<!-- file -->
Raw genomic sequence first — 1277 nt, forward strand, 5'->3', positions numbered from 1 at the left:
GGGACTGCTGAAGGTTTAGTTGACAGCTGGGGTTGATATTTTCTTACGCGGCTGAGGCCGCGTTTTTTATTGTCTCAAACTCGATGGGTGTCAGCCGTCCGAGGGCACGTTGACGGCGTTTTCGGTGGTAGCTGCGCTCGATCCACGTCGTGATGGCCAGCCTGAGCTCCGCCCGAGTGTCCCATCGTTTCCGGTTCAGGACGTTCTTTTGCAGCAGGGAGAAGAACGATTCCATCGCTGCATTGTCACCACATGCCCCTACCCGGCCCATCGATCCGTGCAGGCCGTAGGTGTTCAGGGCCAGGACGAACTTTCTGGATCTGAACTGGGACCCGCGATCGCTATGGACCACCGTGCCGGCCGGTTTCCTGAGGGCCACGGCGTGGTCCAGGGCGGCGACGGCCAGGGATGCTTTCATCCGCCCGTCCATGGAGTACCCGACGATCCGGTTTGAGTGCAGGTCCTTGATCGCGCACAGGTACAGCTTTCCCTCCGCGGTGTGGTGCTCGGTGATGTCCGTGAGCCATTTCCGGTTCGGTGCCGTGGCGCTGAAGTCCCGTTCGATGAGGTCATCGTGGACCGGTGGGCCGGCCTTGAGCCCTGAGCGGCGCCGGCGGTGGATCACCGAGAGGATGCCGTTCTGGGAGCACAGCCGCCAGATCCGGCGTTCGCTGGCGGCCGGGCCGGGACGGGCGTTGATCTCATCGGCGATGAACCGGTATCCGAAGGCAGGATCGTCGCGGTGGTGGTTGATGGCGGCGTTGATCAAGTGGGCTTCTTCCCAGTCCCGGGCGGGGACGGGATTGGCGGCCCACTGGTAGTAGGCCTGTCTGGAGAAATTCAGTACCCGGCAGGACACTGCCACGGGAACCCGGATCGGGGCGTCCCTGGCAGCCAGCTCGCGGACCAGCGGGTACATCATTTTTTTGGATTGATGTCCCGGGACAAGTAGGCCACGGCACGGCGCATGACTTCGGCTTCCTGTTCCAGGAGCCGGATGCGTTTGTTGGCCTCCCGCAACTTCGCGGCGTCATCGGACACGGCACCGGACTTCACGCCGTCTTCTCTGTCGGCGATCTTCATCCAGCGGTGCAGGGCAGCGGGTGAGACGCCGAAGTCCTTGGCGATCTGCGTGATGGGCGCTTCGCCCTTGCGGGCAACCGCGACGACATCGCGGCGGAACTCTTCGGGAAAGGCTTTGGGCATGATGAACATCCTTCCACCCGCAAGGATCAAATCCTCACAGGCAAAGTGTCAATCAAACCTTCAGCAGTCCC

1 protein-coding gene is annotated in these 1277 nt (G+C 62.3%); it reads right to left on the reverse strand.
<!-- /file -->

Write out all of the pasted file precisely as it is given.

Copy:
Raw genomic sequence first — 1277 nt, forward strand, 5'->3', positions numbered from 1 at the left:
GGGACTGCTGAAGGTTTAGTTGACAGCTGGGGTTGATATTTTCTTACGCGGCTGAGGCCGCGTTTTTTATTGTCTCAAACTCGATGGGTGTCAGCCGTCCGAGGGCACGTTGACGGCGTTTTCGGTGGTAGCTGCGCTCGATCCACGTCGTGATGGCCAGCCTGAGCTCCGCCCGAGTGTCCCATCGTTTCCGGTTCAGGACGTTCTTTTGCAGCAGGGAGAAGAACGATTCCATCGCTGCATTGTCACCACATGCCCCTACCCGGCCCATCGATCCGTGCAGGCCGTAGGTGTTCAGGGCCAGGACGAACTTTCTGGATCTGAACTGGGACCCGCGATCGCTATGGACCACCGTGCCGGCCGGTTTCCTGAGGGCCACGGCGTGGTCCAGGGCGGCGACGGCCAGGGATGCTTTCATCCGCCCGTCCATGGAGTACCCGACGATCCGGTTTGAGTGCAGGTCCTTGATCGCGCACAGGTACAGCTTTCCCTCCGCGGTGTGGTGCTCGGTGATGTCCGTGAGCCATTTCCGGTTCGGTGCCGTGGCGCTGAAGTCCCGTTCGATGAGGTCATCGTGGACCGGTGGGCCGGCCTTGAGCCCTGAGCGGCGCCGGCGGTGGATCACCGAGAGGATGCCGTTCTGGGAGCACAGCCGCCAGATCCGGCGTTCGCTGGCGGCCGGGCCGGGACGGGCGTTGATCTCATCGGCGATGAACCGGTATCCGAAGGCAGGATCGTCGCGGTGGTGGTTGATGGCGGCGTTGATCAAGTGGGCTTCTTCCCAGTCCCGGGCGGGGACGGGATTGGCGGCCCACTGGTAGTAGGCCTGTCTGGAGAAATTCAGTACCCGGCAGGACACTGCCACGGGAACCCGGATCGGGGCGTCCCTGGCAGCCAGCTCGCGGACCAGCGGGTACATCATTTTTTTGGATTGATGTCCCGGGACAAGTAGGCCACGGCACGGCGCATGACTTCGGCTTCCTGTTCCAGGAGCCGGATGCGTTTGTTGGCCTCCCGCAACTTCGCGGCGTCATCGGACACGGCACCGGACTTCACGCCGTCTTCTCTGTCGGCGATCTTCATCCAGCGGTGCAGGGCAGCGGGTGAGACGCCGAAGTCCTTGGCGATCTGCGTGATGGGCGCTTCGCCCTTGCGGGCAACCGCGACGACATCGCGGCGGAACTCTTCGGGAAAGGCTTTGGGCATGATGAACATCCTTCCACCCGCAAGGATCAAATCCTCACAGGCAAAGTGTCAATCAAACCTTCAGCAGTCCC

1 protein-coding gene is annotated in these 1277 nt (G+C 62.3%); it reads right to left on the reverse strand.